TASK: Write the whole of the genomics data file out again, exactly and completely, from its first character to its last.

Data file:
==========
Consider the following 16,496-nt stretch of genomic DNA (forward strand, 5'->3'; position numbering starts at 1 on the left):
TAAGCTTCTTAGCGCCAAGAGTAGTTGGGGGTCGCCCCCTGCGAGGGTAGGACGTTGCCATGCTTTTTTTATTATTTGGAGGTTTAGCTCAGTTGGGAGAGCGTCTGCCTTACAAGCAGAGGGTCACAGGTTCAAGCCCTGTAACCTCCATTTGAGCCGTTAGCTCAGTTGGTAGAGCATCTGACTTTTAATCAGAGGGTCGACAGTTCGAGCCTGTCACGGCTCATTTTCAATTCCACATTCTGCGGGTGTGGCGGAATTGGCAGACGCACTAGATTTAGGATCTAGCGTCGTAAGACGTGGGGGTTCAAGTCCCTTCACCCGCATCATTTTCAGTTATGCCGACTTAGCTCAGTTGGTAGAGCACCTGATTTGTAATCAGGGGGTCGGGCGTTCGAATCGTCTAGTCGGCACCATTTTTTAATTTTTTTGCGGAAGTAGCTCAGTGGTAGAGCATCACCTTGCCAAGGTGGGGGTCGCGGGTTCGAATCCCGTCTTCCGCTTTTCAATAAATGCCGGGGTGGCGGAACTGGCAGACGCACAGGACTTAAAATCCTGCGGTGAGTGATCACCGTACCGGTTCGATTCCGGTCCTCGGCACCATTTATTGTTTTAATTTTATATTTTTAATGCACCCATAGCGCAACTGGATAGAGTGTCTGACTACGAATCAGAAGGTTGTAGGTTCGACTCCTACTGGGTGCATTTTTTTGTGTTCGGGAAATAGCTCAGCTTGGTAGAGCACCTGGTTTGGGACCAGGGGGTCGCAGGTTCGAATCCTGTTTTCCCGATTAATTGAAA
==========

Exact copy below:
Consider the following 16,496-nt stretch of genomic DNA (forward strand, 5'->3'; position numbering starts at 1 on the left):
TAAGCTTCTTAGCGCCAAGAGTAGTTGGGGGTCGCCCCCTGCGAGGGTAGGACGTTGCCATGCTTTTTTTATTATTTGGAGGTTTAGCTCAGTTGGGAGAGCGTCTGCCTTACAAGCAGAGGGTCACAGGTTCAAGCCCTGTAACCTCCATTTGAGCCGTTAGCTCAGTTGGTAGAGCATCTGACTTTTAATCAGAGGGTCGACAGTTCGAGCCTGTCACGGCTCATTTTCAATTCCACATTCTGCGGGTGTGGCGGAATTGGCAGACGCACTAGATTTAGGATCTAGCGTCGTAAGACGTGGGGGTTCAAGTCCCTTCACCCGCATCATTTTCAGTTATGCCGACTTAGCTCAGTTGGTAGAGCACCTGATTTGTAATCAGGGGGTCGGGCGTTCGAATCGTCTAGTCGGCACCATTTTTTAATTTTTTTGCGGAAGTAGCTCAGTGGTAGAGCATCACCTTGCCAAGGTGGGGGTCGCGGGTTCGAATCCCGTCTTCCGCTTTTCAATAAATGCCGGGGTGGCGGAACTGGCAGACGCACAGGACTTAAAATCCTGCGGTGAGTGATCACCGTACCGGTTCGATTCCGGTCCTCGGCACCATTTATTGTTTTAATTTTATATTTTTAATGCACCCATAGCGCAACTGGATAGAGTGTCTGACTACGAATCAGAAGGTTGTAGGTTCGACTCCTACTGGGTGCATTTTTTTGTGTTCGGGAAATAGCTCAGCTTGGTAGAGCACCTGGTTTGGGACCAGGGGGTCGCAGGTTCGAATCCTGTTTTCCCGATTAATTGAAA